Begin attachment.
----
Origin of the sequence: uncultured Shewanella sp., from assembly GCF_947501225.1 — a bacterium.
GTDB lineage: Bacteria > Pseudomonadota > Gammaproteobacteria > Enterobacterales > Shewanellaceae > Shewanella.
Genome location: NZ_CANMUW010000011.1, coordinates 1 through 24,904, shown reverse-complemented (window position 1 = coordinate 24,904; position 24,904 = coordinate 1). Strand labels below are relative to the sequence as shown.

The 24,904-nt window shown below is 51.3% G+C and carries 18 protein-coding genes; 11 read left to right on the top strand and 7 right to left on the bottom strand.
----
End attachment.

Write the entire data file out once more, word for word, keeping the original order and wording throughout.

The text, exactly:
Origin of the sequence: uncultured Shewanella sp., from assembly GCF_947501225.1 — a bacterium.
GTDB lineage: Bacteria > Pseudomonadota > Gammaproteobacteria > Enterobacterales > Shewanellaceae > Shewanella.
Genome location: NZ_CANMUW010000011.1, coordinates 1 through 24,904, shown reverse-complemented (window position 1 = coordinate 24,904; position 24,904 = coordinate 1). Strand labels below are relative to the sequence as shown.

The 24,904-nt window shown below is 51.3% G+C and carries 18 protein-coding genes; 11 read left to right on the top strand and 7 right to left on the bottom strand.